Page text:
Ten Pacific leaders will have a chance to tell the world how climate change is already affecting their countries as they speak at the opening of negotiations in Paris tomorrow.
The two-week United Nations Framework Convention on Climate Change Conference is being billed as the last chance to nail down a global deal to tackle climate change.
The president of Kiribati, Anote Tong, is speaker number 13 in a line-up of leaders that has the American president Barack Obama speaking third, and Russian president Vladimir Putin speaking ninth.
Leaders from Marshall Islands, the Federated States of Micronesia, Tuvalu, Fiji, Nauru, Palau, Cook Islands, Papua New Guinea and Samoa will also have a chance to address the conference tomorrow.
There are about 150 world leaders registered to speak.
Last week, the French president Francois Hollande gathered Pacific leaders together before the crucial climate change talks.
There the Pacific leaders signed the France-Oceania Declaration, which calls for a legally binding, ambitious and durable agreement on climate change.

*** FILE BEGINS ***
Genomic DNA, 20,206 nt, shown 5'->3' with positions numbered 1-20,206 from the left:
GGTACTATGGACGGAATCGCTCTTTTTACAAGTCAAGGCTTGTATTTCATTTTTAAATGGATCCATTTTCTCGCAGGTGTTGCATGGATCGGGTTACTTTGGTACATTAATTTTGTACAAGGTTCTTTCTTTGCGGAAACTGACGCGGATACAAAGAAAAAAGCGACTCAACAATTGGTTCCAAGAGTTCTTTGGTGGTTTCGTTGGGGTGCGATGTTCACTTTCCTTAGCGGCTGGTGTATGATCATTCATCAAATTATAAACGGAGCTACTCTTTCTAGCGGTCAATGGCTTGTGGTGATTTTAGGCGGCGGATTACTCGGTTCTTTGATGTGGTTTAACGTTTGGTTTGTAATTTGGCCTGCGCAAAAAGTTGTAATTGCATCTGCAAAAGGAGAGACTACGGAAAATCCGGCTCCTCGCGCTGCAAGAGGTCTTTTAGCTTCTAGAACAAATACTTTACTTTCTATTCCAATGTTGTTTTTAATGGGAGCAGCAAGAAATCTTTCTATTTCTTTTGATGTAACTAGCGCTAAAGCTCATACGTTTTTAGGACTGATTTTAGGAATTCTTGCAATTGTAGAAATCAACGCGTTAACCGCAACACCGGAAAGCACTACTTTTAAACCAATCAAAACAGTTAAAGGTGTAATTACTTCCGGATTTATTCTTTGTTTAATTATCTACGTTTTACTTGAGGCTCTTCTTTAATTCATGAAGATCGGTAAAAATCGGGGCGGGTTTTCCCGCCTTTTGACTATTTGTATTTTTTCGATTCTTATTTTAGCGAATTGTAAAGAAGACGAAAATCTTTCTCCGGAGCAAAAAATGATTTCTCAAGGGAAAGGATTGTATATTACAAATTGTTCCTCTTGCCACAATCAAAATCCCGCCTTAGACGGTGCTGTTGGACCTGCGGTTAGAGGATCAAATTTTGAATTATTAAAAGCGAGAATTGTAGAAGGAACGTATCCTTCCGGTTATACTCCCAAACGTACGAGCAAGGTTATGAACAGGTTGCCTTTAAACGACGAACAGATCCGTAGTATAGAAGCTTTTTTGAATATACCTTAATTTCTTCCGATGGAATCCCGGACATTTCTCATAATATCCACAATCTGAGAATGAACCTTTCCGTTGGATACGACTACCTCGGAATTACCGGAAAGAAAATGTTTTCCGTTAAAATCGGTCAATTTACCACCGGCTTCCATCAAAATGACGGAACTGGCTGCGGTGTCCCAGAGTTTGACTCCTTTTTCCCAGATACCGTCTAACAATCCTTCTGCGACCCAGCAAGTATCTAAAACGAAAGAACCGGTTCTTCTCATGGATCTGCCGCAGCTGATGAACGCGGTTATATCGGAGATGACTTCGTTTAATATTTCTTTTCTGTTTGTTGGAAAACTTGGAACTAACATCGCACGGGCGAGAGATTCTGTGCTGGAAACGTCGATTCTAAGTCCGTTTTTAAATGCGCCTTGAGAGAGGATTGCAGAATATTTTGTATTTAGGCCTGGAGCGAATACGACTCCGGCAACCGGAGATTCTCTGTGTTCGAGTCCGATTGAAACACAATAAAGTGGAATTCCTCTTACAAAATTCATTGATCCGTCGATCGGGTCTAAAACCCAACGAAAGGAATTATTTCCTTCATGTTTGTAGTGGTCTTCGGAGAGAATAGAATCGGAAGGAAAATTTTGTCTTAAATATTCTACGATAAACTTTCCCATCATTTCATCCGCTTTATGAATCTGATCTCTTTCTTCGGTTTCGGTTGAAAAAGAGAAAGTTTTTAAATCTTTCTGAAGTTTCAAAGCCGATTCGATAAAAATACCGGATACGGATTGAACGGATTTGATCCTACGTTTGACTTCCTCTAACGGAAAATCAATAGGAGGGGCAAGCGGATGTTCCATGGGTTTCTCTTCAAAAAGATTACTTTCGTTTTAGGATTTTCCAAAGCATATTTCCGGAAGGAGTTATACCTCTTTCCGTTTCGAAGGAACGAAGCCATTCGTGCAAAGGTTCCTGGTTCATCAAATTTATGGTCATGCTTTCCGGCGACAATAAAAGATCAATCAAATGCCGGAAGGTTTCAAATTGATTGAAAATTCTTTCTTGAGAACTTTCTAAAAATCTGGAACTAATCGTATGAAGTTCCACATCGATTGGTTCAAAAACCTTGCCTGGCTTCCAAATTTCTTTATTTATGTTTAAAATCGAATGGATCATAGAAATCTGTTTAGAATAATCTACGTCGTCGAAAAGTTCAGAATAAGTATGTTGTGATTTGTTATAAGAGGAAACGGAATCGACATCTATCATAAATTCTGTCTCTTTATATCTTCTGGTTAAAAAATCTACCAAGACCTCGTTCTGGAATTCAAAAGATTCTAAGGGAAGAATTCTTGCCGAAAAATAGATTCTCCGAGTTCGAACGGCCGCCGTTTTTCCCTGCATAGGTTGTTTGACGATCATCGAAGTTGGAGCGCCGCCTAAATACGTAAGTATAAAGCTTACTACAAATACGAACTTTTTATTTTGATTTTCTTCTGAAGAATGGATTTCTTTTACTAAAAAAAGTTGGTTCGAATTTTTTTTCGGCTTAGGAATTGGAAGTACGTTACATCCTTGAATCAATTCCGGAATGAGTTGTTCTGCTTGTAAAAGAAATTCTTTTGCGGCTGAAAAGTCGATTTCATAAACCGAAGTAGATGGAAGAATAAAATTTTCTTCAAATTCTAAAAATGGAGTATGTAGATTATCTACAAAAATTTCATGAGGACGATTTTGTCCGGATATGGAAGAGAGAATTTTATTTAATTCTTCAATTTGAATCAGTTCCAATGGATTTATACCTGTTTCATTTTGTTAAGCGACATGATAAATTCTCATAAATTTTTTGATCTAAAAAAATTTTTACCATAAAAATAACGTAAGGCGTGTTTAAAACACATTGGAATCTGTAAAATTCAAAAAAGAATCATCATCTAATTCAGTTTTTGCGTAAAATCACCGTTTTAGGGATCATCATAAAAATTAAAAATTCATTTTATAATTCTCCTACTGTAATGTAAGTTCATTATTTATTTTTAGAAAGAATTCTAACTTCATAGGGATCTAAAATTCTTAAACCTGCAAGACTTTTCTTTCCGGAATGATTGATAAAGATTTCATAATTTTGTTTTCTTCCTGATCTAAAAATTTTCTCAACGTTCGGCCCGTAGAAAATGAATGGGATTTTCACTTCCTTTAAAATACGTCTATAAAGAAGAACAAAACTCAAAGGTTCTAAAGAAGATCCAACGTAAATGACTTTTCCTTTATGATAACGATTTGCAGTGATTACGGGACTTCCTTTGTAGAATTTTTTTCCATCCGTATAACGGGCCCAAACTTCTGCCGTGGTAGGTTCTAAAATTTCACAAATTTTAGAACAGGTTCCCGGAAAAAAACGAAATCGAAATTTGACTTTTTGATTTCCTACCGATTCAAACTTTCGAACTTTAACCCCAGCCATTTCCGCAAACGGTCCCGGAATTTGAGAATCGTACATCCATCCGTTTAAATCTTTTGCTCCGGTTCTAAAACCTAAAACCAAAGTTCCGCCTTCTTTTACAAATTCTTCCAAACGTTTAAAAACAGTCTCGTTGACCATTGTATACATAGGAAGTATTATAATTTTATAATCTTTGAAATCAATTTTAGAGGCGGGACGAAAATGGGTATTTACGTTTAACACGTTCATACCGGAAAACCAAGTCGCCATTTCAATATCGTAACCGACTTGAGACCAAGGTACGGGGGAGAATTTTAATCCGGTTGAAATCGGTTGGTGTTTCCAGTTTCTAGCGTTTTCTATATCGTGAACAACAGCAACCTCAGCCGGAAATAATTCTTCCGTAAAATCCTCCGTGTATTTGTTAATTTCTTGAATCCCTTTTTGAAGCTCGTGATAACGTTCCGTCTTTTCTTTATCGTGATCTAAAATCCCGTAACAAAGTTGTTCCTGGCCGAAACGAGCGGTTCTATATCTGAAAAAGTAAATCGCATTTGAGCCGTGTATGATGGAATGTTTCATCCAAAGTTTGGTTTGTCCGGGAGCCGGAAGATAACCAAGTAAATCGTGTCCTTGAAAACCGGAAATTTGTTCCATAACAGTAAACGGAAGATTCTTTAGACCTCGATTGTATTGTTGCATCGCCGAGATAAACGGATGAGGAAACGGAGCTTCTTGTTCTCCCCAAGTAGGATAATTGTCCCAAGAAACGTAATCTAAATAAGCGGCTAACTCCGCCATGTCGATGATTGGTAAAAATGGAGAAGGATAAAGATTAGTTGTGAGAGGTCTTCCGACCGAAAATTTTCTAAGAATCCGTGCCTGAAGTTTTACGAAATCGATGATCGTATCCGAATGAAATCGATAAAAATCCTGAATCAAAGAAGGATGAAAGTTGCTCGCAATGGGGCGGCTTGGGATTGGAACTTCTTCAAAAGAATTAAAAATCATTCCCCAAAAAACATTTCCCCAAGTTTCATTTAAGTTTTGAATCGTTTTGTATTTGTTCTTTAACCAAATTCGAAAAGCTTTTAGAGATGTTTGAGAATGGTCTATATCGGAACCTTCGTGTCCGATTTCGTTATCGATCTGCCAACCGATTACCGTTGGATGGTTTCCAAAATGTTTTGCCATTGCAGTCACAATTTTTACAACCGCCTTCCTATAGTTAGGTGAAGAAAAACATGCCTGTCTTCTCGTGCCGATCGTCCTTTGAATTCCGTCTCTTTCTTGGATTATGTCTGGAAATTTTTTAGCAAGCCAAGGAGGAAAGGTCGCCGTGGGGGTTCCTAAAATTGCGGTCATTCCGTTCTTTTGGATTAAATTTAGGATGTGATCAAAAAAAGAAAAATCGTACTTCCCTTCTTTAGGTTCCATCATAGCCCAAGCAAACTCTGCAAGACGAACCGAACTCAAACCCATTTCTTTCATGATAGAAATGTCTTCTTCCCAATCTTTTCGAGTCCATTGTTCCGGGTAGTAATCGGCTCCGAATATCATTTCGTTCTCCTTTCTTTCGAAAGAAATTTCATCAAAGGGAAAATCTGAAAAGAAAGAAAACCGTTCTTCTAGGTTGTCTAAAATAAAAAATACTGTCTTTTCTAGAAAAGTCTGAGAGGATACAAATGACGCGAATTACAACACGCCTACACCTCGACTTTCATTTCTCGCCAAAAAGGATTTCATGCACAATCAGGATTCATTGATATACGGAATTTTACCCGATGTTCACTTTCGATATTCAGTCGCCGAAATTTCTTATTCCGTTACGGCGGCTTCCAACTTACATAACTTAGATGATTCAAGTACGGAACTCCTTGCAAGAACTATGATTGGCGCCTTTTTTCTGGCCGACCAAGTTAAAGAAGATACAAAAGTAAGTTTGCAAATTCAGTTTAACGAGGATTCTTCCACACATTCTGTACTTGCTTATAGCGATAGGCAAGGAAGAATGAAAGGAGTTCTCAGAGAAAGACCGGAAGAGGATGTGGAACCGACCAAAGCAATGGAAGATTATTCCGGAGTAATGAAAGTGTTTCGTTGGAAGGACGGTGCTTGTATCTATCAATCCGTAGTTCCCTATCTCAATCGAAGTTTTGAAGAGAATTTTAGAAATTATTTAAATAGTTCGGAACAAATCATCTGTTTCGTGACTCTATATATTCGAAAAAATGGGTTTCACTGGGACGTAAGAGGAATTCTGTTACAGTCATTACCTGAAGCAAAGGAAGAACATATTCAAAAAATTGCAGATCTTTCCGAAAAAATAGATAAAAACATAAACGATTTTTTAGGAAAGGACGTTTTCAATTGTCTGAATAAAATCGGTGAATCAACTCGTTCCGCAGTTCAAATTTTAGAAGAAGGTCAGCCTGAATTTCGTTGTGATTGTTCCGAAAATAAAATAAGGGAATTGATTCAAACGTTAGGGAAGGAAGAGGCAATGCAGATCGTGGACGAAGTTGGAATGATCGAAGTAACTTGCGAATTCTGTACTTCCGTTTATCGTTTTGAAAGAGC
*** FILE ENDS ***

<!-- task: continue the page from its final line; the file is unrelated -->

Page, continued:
Pacific leaders want a target of 1.5 degree temperature rise by the end of the century.
The declaration calls for 'loss and damage' to be included as a stand alone chapter in the agreement, which could mean vulnerable countries are compensated for the effects of climate change.
Many wealthier countries oppose such a provision, and the next two weeks of negotiations under COP21 will be crucial as to whether loss and damage makes it into the final agreement.
The Pacific region contributes to less than 0.03 percent of the world's total greenhouse gases.